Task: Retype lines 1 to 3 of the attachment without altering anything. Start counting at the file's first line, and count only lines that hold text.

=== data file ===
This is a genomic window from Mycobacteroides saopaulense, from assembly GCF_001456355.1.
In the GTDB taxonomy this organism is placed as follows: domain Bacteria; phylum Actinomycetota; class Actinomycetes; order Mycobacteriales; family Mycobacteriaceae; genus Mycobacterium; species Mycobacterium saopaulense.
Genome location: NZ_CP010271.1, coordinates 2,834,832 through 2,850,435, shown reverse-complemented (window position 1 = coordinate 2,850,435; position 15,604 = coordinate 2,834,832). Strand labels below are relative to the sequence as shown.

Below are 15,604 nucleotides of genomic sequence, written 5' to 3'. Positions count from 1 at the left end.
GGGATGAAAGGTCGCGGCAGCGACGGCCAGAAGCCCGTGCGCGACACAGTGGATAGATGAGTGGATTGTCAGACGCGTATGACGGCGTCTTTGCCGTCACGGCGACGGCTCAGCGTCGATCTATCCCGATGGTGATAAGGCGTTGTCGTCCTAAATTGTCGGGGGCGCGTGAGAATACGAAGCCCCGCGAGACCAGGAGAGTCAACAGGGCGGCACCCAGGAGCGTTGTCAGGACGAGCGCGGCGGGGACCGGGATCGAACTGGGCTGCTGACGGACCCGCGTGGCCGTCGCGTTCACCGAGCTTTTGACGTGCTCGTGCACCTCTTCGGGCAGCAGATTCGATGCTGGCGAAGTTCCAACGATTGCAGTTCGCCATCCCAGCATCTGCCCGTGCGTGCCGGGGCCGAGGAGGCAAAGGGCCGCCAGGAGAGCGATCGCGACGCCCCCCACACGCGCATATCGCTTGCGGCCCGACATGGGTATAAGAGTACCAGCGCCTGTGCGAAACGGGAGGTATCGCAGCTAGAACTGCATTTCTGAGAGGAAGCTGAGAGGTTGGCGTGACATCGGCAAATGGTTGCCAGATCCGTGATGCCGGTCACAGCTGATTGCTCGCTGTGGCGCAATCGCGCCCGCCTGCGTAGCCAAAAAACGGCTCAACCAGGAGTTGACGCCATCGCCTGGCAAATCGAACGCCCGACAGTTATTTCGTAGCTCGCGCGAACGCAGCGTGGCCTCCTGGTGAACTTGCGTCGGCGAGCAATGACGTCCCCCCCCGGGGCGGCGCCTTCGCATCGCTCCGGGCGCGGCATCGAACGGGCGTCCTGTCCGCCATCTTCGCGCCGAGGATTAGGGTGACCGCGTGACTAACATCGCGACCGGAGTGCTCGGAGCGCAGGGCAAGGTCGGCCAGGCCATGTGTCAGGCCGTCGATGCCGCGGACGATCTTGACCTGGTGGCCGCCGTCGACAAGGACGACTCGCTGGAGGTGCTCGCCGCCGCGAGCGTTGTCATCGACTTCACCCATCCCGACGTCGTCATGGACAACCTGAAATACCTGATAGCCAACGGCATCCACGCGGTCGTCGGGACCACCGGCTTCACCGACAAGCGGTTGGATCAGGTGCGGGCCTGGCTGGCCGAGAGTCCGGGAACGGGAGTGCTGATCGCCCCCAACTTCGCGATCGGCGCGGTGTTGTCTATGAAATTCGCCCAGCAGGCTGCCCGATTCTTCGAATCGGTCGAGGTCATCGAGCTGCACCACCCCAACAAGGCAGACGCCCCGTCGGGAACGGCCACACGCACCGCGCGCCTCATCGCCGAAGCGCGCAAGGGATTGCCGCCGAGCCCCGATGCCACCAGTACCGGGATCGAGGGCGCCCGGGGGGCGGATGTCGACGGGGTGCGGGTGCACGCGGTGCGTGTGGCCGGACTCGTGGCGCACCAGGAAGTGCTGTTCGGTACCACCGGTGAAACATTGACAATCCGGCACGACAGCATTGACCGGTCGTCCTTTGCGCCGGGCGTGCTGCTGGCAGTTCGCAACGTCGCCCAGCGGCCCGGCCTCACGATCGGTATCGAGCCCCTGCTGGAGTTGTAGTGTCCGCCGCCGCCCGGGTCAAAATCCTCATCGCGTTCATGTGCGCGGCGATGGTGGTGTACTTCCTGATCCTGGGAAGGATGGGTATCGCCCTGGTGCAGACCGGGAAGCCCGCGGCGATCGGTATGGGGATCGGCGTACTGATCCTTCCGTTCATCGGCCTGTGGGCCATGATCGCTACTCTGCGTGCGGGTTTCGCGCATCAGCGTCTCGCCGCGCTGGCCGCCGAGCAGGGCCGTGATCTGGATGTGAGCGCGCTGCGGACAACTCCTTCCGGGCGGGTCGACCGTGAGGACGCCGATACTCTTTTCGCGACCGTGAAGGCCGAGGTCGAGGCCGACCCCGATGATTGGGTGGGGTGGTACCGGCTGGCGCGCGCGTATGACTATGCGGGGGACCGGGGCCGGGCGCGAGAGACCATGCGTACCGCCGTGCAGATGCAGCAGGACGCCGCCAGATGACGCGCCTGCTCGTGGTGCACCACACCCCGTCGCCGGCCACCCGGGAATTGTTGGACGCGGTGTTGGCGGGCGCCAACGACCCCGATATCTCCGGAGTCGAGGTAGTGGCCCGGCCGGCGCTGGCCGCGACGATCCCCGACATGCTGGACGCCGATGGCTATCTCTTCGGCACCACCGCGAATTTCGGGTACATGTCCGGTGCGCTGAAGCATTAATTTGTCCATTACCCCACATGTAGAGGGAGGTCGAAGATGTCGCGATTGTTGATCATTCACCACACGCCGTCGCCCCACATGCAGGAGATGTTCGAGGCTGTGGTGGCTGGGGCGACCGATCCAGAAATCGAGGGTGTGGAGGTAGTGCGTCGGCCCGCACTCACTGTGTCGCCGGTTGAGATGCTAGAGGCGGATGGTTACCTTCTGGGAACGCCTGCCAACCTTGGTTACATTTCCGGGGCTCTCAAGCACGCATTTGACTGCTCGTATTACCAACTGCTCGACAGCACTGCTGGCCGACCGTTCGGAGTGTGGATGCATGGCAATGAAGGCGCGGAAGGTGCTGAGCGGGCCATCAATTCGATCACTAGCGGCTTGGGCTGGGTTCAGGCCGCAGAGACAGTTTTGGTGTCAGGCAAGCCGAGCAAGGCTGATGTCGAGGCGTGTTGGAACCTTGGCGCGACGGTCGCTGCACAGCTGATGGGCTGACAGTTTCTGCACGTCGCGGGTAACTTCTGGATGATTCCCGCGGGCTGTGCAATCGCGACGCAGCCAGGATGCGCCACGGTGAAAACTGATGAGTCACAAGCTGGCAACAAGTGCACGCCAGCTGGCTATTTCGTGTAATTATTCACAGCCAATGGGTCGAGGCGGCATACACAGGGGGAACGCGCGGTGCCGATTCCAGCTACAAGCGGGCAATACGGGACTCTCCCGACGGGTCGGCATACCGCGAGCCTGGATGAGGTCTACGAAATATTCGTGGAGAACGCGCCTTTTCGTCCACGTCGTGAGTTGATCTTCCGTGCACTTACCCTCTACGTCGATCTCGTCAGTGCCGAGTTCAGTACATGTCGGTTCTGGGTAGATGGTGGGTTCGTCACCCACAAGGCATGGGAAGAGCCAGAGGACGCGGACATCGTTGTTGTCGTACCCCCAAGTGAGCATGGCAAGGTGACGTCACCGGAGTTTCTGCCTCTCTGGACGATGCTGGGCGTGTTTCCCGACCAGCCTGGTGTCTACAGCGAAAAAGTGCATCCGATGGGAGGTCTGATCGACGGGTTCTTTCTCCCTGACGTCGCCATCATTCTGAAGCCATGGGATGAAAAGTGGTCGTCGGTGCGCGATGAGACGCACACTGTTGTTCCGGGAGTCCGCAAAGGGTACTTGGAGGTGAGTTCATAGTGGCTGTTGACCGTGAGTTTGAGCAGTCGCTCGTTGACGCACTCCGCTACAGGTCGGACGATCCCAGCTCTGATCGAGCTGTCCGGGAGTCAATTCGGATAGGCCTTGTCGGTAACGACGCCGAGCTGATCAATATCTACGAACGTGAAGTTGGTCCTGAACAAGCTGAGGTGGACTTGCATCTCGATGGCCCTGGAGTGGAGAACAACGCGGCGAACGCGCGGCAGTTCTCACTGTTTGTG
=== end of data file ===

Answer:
This is a genomic window from Mycobacteroides saopaulense, from assembly GCF_001456355.1.
In the GTDB taxonomy this organism is placed as follows: domain Bacteria; phylum Actinomycetota; class Actinomycetes; order Mycobacteriales; family Mycobacteriaceae; genus Mycobacterium; species Mycobacterium saopaulense.
Genome location: NZ_CP010271.1, coordinates 2,834,832 through 2,850,435, shown reverse-complemented (window position 1 = coordinate 2,850,435; position 15,604 = coordinate 2,834,832). Strand labels below are relative to the sequence as shown.